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|HOW THEY QUALIFIED
|Sep 3, 2010 Belgium 0-1 Germany
Sep 7, 2010 Germany 6-1 Azerbaijan
Oct 8, 2010 Germany 3-0 Turkey
Oct 12, 2010 Kazakhstan 0-3 Germany
Mar 26, 2011 Germany 4-0 Kazakhstan
Jun 3, 2011: Austria 1-2 Germany
Jun 7, 2011: Azerbaijan 1-3 Germany
Sep 2, 2011: Germany 6-2 Austria
Oct 7, 2011: Turkey 1-3 Germany
Oct 11, 2011: Germany 3-1 Belgium
|9 - Miroslav Klose
6 - Mario Gomez
5 - Mesut Ozil
3 - Lukas Podolski,
1 - Holger Badstuber, Mario Gotze,
Bastian Schweinsteiger, Heiko Westermann
Germany stormed through their qualifying campaign: they were the first to book their place in Poland and Ukraine, won every match, and earned more points than any other team. After a narrow win away to Belgium in their opener, the record European champions earned multi-goal victories in all their other fixtures but for one, a 2-1 road win over Austria in which Mario Gomez fired home a last-minute winner.
There were many changes between the squad that featured in the opener and the one deployed in the final matchday in October. But whether Gomez or Miroslav Klose started in attack, whether Bastian Schweinsteiger or Toni Kroos ran the midfield, or otherwise, one thing was consistent: Germany were dominant.
|PAST RECORD IN THE EUROS
||Did not enter
||Did not enter
||Did not qualify
||Qualified as group winners
Having won the European Championship three times in the past, Germany are the tournament's most successful nation. Their first win came in their first appearance, in 1972, in which legends including Franz Beckenbauer, Gerd Muller, Paul Breitner and more marched through the tournament, beating the Soviet Union 3-0 in the final.
Germany went on to repeat the triumph eight years later as Horst Hrubesch's late strike sunk Belgium in the final. After a poor 1984 tournament, they steadily improved before claiming their third title in 1996 as Oliver Bierhoff netted a golden goal in the final against the Czech Republic.
Germany's disaster at Euro 2000 prompted a youth initiative in the Bundesliga that has resulted in their vastly increased talent pool as of late, and after finishing runners-up at Euro 2008, they are hungry for a first tournament win in 16 years.
|THE COACH | JOACHIM LOW
Since taking over from Jurgen Klinsmann in 2006, the former assistant national team coach has enjoyed an immensely successful run, but as of yet no trophies. Low led Germany to the Euro 2008 final, and his side finished third at the World Cup two years later.
In building upon the foundation he formed while working under Klinsmann, Low has instilled a fast-paced, attractive attacking philosophy that emphasises both physical and technical aspects of the game, and has been a resounding success. Having won 52 of his 77 matches in charge as of a May 2012 friendly against Switzerland, Low boasts the best win percentage of any German national team coach in history.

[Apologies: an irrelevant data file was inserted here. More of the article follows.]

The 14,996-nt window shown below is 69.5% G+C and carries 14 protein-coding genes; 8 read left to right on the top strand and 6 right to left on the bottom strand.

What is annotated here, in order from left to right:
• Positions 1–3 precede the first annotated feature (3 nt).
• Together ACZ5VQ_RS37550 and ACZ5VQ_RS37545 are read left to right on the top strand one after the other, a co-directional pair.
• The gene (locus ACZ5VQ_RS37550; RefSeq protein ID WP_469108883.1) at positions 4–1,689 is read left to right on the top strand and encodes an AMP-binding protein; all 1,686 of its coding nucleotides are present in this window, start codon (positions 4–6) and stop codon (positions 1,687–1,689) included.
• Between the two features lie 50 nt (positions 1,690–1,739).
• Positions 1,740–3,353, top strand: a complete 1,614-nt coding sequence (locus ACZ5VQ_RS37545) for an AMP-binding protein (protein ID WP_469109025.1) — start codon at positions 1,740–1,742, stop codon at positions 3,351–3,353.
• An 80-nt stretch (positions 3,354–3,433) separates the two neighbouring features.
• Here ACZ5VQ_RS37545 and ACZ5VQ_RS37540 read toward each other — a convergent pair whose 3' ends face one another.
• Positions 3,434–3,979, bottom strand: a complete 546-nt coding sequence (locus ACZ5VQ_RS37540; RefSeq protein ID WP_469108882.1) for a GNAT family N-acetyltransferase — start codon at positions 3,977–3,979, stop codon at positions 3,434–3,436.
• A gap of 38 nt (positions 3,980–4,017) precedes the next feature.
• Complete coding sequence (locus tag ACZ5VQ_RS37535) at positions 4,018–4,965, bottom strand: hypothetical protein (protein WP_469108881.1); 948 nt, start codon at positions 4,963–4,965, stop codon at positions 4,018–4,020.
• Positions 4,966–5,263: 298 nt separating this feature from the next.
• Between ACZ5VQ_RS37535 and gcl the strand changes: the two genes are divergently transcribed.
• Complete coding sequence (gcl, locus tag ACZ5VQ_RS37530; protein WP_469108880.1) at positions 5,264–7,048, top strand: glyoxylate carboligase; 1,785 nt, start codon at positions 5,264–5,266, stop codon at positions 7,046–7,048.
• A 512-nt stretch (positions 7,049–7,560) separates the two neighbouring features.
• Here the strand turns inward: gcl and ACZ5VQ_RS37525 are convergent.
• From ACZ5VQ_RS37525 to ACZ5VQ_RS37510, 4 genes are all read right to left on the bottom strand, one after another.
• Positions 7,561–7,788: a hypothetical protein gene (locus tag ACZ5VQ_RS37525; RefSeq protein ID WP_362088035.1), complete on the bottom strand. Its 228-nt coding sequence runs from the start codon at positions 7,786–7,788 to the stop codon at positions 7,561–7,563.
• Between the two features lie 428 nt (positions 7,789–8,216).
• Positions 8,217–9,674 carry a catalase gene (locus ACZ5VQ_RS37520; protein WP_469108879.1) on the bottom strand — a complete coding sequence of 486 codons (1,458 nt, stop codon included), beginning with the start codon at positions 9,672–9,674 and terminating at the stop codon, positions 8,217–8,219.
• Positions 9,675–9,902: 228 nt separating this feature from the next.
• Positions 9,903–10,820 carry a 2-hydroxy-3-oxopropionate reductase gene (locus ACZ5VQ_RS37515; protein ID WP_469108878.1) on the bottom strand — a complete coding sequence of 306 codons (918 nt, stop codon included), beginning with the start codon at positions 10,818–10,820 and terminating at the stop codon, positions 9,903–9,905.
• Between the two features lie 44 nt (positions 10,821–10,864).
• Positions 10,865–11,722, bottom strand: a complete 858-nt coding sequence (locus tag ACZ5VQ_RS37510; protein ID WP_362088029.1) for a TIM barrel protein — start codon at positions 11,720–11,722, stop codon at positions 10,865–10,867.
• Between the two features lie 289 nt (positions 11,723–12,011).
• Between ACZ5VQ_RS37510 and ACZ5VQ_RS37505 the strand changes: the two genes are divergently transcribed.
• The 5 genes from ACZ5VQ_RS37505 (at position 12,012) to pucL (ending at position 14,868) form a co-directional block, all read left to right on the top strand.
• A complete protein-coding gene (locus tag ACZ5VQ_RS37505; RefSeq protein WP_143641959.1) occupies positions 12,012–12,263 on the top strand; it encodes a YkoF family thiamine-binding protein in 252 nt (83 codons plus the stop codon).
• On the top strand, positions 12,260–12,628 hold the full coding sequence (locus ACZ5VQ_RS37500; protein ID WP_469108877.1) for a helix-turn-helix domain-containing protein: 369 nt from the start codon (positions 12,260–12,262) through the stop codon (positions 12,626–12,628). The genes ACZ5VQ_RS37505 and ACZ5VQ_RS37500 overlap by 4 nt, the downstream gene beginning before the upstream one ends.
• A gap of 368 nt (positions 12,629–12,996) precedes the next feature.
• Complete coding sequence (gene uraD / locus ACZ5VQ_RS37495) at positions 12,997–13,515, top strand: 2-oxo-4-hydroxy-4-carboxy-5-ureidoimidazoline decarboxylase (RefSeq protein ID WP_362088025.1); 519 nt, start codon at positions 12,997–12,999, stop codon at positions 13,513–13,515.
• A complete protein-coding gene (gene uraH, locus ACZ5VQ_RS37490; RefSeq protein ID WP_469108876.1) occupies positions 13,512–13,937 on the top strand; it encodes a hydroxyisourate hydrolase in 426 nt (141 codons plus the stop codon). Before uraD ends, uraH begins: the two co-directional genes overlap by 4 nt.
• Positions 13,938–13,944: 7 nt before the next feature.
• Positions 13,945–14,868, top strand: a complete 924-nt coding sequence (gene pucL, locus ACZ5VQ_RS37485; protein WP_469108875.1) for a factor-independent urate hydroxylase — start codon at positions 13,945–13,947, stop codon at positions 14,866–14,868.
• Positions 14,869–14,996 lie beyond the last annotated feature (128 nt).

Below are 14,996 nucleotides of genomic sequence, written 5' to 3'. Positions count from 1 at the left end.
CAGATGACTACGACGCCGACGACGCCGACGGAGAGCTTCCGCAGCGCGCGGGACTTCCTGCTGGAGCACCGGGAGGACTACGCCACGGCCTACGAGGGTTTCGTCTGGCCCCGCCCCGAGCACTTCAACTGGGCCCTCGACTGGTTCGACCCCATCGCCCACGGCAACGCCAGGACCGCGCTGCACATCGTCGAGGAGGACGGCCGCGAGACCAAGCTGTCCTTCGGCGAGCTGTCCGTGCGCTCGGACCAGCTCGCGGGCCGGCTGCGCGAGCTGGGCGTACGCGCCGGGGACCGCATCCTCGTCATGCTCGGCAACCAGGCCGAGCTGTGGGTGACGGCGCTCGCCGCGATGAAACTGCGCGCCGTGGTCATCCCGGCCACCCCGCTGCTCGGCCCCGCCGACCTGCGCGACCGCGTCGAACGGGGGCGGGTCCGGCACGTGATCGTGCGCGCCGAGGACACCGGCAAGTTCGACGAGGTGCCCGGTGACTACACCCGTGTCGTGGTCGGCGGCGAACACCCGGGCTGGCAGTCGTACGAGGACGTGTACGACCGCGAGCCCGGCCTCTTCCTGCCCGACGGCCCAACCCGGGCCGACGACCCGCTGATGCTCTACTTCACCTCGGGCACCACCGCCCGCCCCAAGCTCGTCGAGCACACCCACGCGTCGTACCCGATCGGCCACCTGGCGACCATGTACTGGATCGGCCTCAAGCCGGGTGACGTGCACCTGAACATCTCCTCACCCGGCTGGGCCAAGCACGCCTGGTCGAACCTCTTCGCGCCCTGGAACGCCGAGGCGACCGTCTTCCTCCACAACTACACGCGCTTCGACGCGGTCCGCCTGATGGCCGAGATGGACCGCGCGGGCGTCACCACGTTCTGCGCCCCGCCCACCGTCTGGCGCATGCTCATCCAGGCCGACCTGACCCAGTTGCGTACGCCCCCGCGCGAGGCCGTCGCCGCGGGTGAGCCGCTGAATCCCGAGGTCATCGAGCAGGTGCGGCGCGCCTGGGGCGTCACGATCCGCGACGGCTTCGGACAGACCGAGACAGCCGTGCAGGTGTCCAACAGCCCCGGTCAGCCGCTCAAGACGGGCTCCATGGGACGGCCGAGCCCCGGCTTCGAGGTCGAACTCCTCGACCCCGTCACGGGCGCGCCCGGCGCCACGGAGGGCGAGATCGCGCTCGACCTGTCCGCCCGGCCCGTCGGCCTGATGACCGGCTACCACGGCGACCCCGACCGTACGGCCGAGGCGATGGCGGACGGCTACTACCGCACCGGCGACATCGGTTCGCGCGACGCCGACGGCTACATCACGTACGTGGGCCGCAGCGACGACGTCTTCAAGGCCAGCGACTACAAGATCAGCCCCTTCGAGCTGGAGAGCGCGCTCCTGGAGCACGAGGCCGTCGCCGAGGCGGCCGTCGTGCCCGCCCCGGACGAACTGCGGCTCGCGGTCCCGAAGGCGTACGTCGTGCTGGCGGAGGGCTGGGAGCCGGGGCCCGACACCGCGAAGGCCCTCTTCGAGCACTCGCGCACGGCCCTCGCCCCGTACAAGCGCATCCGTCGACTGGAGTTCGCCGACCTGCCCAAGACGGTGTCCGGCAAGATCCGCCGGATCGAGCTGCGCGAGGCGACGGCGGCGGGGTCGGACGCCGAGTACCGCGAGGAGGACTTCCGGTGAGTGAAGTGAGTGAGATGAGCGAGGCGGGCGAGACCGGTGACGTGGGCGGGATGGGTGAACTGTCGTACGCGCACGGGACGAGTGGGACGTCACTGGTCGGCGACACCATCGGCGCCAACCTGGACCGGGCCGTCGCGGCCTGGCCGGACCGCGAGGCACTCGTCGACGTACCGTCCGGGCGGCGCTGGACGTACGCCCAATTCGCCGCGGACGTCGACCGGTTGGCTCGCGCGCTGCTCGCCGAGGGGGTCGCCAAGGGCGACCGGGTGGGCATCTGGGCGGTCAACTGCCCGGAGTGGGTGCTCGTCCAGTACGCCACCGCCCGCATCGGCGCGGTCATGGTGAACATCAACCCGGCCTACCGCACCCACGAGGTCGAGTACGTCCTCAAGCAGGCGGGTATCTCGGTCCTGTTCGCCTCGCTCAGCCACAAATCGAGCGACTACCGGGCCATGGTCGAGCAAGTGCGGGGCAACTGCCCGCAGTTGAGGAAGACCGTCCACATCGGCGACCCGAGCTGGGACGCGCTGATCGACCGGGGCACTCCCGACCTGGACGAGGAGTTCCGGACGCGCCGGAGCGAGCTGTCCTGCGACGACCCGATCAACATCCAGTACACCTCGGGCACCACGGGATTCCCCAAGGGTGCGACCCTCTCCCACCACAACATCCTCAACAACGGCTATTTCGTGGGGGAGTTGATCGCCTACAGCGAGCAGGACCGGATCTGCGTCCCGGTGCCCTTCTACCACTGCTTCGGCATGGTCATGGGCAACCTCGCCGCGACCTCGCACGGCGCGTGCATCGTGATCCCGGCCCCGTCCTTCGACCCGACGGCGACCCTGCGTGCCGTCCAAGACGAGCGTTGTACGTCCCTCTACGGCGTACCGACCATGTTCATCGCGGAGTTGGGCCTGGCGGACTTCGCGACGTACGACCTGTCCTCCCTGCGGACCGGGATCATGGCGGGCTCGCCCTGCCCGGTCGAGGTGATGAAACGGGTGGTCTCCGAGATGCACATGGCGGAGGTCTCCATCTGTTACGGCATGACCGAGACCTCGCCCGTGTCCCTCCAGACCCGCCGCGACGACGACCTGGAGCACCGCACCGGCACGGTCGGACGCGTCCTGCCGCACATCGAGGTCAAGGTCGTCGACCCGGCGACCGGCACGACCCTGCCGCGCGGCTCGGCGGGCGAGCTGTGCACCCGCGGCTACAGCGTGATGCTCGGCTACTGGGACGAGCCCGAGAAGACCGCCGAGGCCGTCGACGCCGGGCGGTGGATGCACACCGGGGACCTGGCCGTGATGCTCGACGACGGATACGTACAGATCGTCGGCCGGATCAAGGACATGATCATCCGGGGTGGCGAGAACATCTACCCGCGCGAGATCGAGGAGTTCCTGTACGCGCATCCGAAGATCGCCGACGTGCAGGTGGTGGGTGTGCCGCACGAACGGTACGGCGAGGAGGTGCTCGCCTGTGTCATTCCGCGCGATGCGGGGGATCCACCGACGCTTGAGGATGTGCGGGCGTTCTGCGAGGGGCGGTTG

|THE CAPTAIN | PHILIPP LAHM
There were massive shoes for Lahm to fill as he took over for Michael Ballack ahead of World Cup 2010, and the fact that he did so under some controversy made it even more difficult. His predecessor had no intent to simply surrender the armband, and Lahm was stuck in a very tricky situation.
To his credit, the Bayern Munich man took everything in stride and has since adapted well: the most obvious example of course is in South Africa, where he stood in superbly, settling the team and inspiring some outstanding performances. He is not a very vocal man, but Lahm knows how to lead by example and has done so countless times while wearing the national team shirt.
|THE STAR PLAYER | MESUT OZIL
Since finding his way into Low's squad in 2009, Ozil has been an integral part of the Germany team, and surely enough he maintained his fine international form during the Euro qualifiers. The Real Madrid playmaker featured in all but one of his team's 10 games, and scored or assisted more than 35 per cent of Germany's goals.
Ozil affirmed the class he showed at the 2010 World Cup, and added creativity in a way that had not been seen in Germany for years. But what was most impressive was his consistency; the youngster was able to regularly bring his best performances, and with him in the centre of attack, Germany thrived.
|THE EMERGING TALENT | MARIO GOTZE
Ozil's spot is not in jeopardy, but due to the emergence of Gotze, it's safe to say that the Real Madrid man is now replaceable if necessary. Multiple times - and particularly in Germany's 3-2 friendly win over Brazil - the Dortmund playmaker stood in for Ozil and die Mannschaft's attack never missed a beat.
A player of immense natural technique, an uncommonly sharp mind for the game and a quick turn of pace, Gotze is a complete package. He has plenty of competition in the form of established stars, but given his ability to play left, right, and centre, he will surely have his chances, even if only as a substitute.
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